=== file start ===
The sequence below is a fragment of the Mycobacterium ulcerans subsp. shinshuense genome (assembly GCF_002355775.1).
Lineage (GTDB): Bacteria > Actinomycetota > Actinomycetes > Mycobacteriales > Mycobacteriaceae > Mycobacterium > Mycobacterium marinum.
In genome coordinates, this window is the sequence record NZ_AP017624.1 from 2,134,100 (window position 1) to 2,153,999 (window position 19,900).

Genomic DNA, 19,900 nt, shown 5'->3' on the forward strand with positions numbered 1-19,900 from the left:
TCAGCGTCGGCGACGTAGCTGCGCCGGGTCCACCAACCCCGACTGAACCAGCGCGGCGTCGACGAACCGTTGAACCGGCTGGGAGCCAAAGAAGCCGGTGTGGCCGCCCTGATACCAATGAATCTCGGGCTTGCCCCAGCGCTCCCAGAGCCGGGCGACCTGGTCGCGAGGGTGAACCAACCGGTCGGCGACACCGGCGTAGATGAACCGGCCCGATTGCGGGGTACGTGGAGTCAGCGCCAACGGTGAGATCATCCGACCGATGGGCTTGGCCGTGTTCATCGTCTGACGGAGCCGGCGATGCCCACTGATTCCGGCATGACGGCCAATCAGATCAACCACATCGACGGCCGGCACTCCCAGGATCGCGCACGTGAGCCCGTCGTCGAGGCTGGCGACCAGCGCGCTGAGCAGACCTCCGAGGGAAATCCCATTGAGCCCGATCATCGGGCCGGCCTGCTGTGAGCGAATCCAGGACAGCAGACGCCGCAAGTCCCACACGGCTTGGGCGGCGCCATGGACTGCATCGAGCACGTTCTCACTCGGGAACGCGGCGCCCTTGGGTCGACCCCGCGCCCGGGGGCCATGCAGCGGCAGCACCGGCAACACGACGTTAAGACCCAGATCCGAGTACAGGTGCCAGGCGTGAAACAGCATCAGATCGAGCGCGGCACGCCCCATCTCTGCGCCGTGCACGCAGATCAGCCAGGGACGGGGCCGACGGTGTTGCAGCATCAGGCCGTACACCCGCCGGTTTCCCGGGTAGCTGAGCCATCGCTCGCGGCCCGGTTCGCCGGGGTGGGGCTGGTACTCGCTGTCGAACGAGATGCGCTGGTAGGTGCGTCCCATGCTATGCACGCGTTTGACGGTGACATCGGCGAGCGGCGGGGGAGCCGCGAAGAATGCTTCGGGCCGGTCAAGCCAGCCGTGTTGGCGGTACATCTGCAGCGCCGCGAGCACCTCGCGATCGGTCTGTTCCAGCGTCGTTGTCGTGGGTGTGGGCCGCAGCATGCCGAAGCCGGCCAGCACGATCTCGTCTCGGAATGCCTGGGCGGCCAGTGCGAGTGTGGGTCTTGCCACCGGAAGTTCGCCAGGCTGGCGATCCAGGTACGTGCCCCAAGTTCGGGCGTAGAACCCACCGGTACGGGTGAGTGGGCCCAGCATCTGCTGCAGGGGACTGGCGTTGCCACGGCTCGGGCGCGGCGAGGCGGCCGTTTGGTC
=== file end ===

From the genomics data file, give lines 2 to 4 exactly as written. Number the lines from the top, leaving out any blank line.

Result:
Lineage (GTDB): Bacteria > Actinomycetota > Actinomycetes > Mycobacteriales > Mycobacteriaceae > Mycobacterium > Mycobacterium marinum.
In genome coordinates, this window is the sequence record NZ_AP017624.1 from 2,134,100 (window position 1) to 2,153,999 (window position 19,900).

Genomic DNA, 19,900 nt, shown 5'->3' on the forward strand with positions numbered 1-19,900 from the left: